Reflections of a new communications lead
Malnutrition in the humanitarian vs. development contexts
My first exposure to the effects of malnutrition occurred in 1999 in central war-torn Angola. Due to the armed conflict, hundreds of thousands of internally displaced people (IDPs) were fleeing their homes and hunkering down in various camps huddled around the outskirts of the main town.
Food was available but at such an exorbitant price that only few could afford it. People had nothing to barter with in exchange for food. Adults and children alike were visibly suffering from severe rates of malnutrition. We tended to the most vulnerable among them - badly malnourished children. The situation was comparable to major disasters such as the 1995 famine in Ethiopia. During that time, we conducted a four-day nutrition survey. We were overwhelmed.
Those were dark days, but they taught me something valuable and that is this: Food represents the very matrix of life. The availability or lack thereof, not only makes the difference between life or death, but of whether entire populations will thrive or survive. It puts me in mind of today’s 'forgotten famines' - Yemen and South Sudan to name only two. This experience is anchored in the humanitarian context where solutions only reside in the realm of politics.
Those were dark days, but they taught me something valuable and that is this: Food represents the very matrix of life.
There is another side to malnutrition or the “hidden hunger” that is manifested in normal settings or what we call in the "development" context. Today, more than 690 million people go hungry every single year, with a minimum of 83 to 132 million more due to the economic impact of COVID-19 pandemic. An additional two billion people eat enough to fill their bellies, but their diets don’t include the right foods needed for healthy living. The same UN report shows that over 3 billion people cannot afford healthy diets and here is where the Global Alliance for Improved Nutrition - otherwise known as GAIN - comes in.
What lies behind the numbers is what matters
Our job as communicators working for GAIN is to help the world see how we can bridge the gaps in food systems and nutrition, as well as highlighting the practical decisions necessary to create a healthier world and considerably reduce the numbers highlighted above. To contribute to that, we do need to be creative.
Buried under all those numbers lies an unfolding human drama: data tells stories. People often go numb when presented with statistics, but when we hear the stories of real human beings that we can relate to, we perk up and want more. We are more likely to care - and to support action to change things. My goal is to bring such stories to the fore: compelling narratives that speak to people - that are authentic, inspirational, credible, evidence-based and people-centred. Needless to say, journalistic standards around storytelling and accuracy are critical here.
The exciting first 100 day-journey @GAIN
Thus far, my exciting journey with GAIN involved an array of communications activities such as the launch of a food system Dashboard - a database like no other - which is designed to help governments to transform food systems. It has also involved creating a buzz about a commentary to The Lancet via the "Standing Together for Nutrition initiative" and addressing the dire need for USD2.4 billion to increase coverage of preventative nutrition services and to tackle the steep uptick in acute child malnutrition due to COVID-19. We have also celebrated and highlighted the importance of SMEs; youth and nutrition on their international days; co-organized FAO-GAIN Virtual Roundtables "Everyone Around the Table: Private Sector on Healthy Diets"; launched our series of webinars on EatSafe; created new webpages on Our Response to COVID19, all the while trying to build a stronger communications team at the global and country levels, and much more.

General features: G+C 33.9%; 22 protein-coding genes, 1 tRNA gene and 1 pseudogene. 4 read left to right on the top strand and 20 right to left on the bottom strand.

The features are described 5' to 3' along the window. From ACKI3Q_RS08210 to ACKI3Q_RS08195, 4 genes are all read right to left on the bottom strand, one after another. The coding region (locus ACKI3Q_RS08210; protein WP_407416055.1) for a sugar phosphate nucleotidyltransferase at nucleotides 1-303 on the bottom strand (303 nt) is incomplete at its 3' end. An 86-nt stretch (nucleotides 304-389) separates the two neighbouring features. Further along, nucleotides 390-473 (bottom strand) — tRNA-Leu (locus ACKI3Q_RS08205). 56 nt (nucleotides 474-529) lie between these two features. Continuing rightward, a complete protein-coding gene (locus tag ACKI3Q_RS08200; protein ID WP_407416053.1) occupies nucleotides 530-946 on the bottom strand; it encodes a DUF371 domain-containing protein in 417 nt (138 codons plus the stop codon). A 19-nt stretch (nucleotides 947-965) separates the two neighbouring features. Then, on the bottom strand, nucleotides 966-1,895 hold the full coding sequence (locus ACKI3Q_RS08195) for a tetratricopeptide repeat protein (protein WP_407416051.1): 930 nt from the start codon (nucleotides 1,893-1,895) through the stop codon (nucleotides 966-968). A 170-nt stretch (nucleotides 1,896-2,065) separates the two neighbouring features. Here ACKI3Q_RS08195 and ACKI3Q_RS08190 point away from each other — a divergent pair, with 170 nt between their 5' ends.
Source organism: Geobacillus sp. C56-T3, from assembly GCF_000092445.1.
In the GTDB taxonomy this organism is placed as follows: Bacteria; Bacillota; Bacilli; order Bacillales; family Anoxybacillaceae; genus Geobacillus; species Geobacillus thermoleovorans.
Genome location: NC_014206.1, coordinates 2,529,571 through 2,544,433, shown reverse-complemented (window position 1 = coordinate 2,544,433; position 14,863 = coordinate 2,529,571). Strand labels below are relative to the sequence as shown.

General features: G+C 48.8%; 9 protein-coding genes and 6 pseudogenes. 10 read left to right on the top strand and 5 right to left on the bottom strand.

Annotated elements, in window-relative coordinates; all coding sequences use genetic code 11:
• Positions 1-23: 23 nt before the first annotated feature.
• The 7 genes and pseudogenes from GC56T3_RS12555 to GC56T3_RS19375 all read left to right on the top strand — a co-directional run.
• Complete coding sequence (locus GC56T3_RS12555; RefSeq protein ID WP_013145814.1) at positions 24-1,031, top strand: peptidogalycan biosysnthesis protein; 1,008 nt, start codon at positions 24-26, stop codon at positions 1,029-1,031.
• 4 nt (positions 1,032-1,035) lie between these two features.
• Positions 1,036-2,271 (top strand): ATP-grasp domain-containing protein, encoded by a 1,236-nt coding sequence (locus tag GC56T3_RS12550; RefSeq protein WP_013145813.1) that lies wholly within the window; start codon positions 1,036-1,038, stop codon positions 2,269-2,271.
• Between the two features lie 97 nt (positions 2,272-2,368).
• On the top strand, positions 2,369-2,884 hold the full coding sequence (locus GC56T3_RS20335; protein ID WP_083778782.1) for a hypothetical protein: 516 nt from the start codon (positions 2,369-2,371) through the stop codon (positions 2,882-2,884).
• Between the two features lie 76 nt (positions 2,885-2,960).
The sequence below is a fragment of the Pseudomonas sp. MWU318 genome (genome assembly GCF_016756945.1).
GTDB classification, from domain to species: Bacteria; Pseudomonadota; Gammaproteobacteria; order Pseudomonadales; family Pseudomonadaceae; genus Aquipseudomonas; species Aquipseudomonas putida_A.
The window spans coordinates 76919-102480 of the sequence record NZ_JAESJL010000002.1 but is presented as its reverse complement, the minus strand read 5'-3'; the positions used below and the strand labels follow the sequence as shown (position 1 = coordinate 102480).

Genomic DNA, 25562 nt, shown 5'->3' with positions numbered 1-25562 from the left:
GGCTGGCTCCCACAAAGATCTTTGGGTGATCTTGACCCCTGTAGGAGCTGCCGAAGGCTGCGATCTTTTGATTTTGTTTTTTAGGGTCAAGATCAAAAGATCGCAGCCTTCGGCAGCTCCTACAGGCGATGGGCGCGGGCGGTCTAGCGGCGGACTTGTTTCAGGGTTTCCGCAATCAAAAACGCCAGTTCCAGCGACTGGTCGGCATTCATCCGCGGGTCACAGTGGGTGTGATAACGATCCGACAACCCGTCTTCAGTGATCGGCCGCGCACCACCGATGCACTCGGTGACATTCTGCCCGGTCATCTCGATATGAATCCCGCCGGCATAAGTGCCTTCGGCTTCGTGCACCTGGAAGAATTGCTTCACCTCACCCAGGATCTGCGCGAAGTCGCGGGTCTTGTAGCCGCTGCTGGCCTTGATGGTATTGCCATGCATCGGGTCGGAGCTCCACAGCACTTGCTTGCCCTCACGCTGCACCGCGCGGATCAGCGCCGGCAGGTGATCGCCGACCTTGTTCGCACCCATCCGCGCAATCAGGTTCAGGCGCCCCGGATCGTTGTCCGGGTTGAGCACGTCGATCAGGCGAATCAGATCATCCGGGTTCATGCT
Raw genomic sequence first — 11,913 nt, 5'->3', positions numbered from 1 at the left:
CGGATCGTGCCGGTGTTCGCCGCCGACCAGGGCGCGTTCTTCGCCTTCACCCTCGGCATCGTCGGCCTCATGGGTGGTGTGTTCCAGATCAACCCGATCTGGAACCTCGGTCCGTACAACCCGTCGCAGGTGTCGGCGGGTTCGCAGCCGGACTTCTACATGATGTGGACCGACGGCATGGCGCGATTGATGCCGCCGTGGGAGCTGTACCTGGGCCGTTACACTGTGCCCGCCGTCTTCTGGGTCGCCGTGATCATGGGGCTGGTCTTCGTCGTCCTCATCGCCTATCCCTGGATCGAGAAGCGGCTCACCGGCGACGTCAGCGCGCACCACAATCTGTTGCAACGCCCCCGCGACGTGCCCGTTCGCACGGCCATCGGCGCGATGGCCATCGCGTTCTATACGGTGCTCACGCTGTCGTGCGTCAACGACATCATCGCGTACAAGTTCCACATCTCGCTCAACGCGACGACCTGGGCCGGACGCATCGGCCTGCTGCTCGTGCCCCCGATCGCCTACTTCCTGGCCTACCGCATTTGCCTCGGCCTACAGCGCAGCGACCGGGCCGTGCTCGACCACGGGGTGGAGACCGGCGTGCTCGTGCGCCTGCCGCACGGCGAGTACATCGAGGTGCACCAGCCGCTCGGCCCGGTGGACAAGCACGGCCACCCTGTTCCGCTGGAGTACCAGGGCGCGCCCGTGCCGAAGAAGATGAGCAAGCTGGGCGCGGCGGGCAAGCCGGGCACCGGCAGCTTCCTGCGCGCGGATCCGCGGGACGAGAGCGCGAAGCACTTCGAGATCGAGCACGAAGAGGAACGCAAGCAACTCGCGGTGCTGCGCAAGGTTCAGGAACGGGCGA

Building a strategic advocacy and communications roadmap towards 2021
The first is not only to raise awareness of the impact of climate change, but also to persuade governments to commit to transform food systems to resolve hunger and diet-related disease. Its aim? To repair the food system so that it is optimized for resilience and nutrition - and not only efficiency.
The second is designed to mobilise commitments from all – governments, donors, business, and civil society to tackle malnutrition. Much like the replenishment exercise that GAVI and The Global Fund undertake every five years, GAIN is also hoping that the N4G will scale up global actions to maintain elimination of malnutrition.
We need to work together with our partners to build strategic communications and advocacy in a bid to meet those milestones.
Hammer the bright solution-oriented note
Today, with the COVID-19 pandemic and its knock-on impact on hunger, we are concerned by the lack of urgency surrounding the rising malnutrition rates. According to the latest numbers, by the end of 2020, an additional 6.7 million children will be badly malnourished, and nearly 130,000 children under the age of five will die due to reduced nutrition services.
This data is only the tip of the iceberg. More than ever, we need global and government leaders to get serious about combatting malnutrition. We know that there are solutions. We need to 'hammer the bright note' - that the twin scourges of hunger and obesity can be addressed. They can be mitigated. We need to show the world what doesn’t work - and what does and get on with actions to deliver results.